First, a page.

Crooked River Valley Rehabilitation

Salmonid Habitat Restoration and Acquisition

Instream Habitat Riparian Habitat Wetland
Project ID009 16 CW
Recovery DomainsInterior Columbia
Start Date06/02/2017
End Date03/01/2020
Year2016
StatusCompleted
Last Edited10/21/2021
 
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Description    


The Crooked River Valley Rehabilitation project, in its entirety, is the reconstruction of 2.0 miles of the lower Crooked River Valley over a 6-year period. The purpose of the project is to restore natural processes and reduce the factors that limit the productivity and abundance of Snake River Basin steelhead and Snake River Spring/Summer Chinook salmon. The Crooked River valley, extensively dredged mined from the 1930s-50s, had large tailing piles, tailing ponds, and the river was in an unnatural meandered pattern. The large tailing piles along the river resulted in channel entrenchment and reduced floodplain interactions. The project removed the tailings, and constructed a new main and side channel, and floodplains. Large wood structures were installed within the new river channels to promote scour and increase instream habitat. The new side channel provides off-channel habitat and was routed through several existing ponds and depressions that exhibited groundwater interactions to provide off-channel cold-water refugia and habitat complexity. Constructed riffles consist of larger cobbles and buried small boulders to provide vertical stability in the channel. Pools were constructed along the meander bends of the new channels. Bank stability structures constructed with brush and small trees were installed along meander bends to provide stability in the short term, but allow for lateral movement of the channel over time. Floodplains were constructed at varying elevations that would flood frequently in order to deposit sediment and plant material to rebuild the soil profile, provide off channel habitat for juvenile fish during high flows, and improve riparian health through water storage. All constructed floodplain was treated with microtopography such as adding ridges and furrows, large and small wood, and depressions and swales. Over 22,000 potted plants have been installed and are currently at 80% survival; a native seed mix was successful at starting grasses in the project area, and forbs are coming naturally. Noxious weeds are on an annual treatment schedule.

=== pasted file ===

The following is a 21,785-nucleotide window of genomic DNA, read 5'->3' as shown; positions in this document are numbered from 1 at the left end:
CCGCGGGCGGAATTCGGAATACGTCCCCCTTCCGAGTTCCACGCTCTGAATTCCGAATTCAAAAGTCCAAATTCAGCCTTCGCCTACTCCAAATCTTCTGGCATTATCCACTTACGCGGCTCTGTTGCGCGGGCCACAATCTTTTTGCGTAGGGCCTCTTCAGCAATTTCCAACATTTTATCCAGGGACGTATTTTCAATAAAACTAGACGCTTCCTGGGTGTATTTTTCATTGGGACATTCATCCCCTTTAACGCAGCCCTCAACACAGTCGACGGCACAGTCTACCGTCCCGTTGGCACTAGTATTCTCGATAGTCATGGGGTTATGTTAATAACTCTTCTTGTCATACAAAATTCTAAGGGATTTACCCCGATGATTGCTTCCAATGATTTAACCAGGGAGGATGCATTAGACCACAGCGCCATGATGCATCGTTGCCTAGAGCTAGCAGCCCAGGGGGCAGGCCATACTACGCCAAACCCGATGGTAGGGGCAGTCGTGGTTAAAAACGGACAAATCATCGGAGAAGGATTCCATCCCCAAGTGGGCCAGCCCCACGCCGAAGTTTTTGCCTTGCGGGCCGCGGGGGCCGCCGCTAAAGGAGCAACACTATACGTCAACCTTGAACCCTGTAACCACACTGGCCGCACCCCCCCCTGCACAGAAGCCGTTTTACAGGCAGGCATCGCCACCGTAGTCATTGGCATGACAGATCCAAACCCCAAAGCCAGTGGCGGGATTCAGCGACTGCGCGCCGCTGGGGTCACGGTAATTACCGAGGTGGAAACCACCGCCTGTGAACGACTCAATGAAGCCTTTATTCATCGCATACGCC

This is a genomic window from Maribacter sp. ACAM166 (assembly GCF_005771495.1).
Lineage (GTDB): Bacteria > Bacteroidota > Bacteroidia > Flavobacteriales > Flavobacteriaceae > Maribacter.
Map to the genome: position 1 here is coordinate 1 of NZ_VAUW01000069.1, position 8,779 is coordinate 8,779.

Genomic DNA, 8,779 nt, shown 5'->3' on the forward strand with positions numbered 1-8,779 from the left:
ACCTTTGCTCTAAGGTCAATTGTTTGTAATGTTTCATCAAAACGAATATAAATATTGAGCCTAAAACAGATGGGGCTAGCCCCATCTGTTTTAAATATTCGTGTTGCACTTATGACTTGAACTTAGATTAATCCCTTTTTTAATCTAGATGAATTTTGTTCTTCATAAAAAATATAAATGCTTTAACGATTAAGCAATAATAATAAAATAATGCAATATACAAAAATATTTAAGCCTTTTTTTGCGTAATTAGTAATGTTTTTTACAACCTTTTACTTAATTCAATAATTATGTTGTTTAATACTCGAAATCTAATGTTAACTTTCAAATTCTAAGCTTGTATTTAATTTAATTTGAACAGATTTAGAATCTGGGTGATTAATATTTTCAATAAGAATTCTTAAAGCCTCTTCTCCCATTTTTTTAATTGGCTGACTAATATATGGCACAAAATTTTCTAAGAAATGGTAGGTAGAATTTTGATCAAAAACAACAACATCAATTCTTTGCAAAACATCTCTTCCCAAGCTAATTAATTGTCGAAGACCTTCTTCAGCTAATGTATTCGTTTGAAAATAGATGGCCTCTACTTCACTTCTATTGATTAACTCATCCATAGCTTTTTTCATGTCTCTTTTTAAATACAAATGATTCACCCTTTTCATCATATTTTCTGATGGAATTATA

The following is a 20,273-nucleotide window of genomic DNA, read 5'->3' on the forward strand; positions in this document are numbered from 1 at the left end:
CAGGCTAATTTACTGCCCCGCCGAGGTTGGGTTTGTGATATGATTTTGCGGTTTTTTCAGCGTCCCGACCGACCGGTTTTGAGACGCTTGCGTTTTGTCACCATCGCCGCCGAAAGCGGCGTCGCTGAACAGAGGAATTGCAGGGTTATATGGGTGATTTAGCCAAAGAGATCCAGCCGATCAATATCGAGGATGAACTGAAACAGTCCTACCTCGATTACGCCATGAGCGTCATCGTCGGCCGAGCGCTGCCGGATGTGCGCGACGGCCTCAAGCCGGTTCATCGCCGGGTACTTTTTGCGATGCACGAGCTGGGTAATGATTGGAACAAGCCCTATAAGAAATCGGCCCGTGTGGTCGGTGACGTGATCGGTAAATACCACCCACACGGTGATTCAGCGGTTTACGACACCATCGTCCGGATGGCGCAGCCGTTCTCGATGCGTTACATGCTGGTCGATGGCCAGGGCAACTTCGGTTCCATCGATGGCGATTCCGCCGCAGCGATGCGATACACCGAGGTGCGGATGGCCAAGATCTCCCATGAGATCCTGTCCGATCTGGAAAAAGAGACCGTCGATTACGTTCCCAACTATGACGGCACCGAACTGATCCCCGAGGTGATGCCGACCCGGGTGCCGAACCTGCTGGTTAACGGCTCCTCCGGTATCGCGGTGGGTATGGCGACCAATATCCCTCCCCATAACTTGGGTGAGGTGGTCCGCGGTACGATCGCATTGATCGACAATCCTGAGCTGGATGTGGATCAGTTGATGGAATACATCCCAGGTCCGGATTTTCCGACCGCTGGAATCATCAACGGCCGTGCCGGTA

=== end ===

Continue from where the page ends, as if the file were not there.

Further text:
Preliminary results show that juvenile fish are already using the off-channel habitat flows above bankfull, small channels and alcoves are forming on the floodplain that remain connected at flows less than the bankfull flow, and that juvenile fish have been observed using these newly created habitats into the summer months.

The variations in the proposed vs actual metrics implemented are from changes to the timing of each Phase/Option implemented rather than design changes. While the project in its entirety is a 6 year project, only four of these years included PCSRF funds. The contract was extended by one year to allow for OSC and NMFS to realize more of the habitat benefits from project implementation, since PCSRF funding was integral in completing the early phases. Work on this project will continue into 2022 using other funding sources. The proposed metrics did not include wetland metrics, however final metrics for wetland are reported.

Project Benefit    


This project will implement the following priority habitat actions, in a Priority 1 stream as directed by the 2016 NMFS proposed recovery plan. When implemented the actions are intended to improve productivity rates and increase the effective capacity for natural smolt production in the watershed for the South Fork Clearwater River population of the Clearwater River MPG and the Snake River steelhead DPS.

1. Improve riparian conditions
2. Restore stream channels and floodplain function in reaches impacted by historic dredge mining and other land uses. Projects may include restoring natural floodplain meander patterns by reconnecting historic meanders or reconstructing stream channels.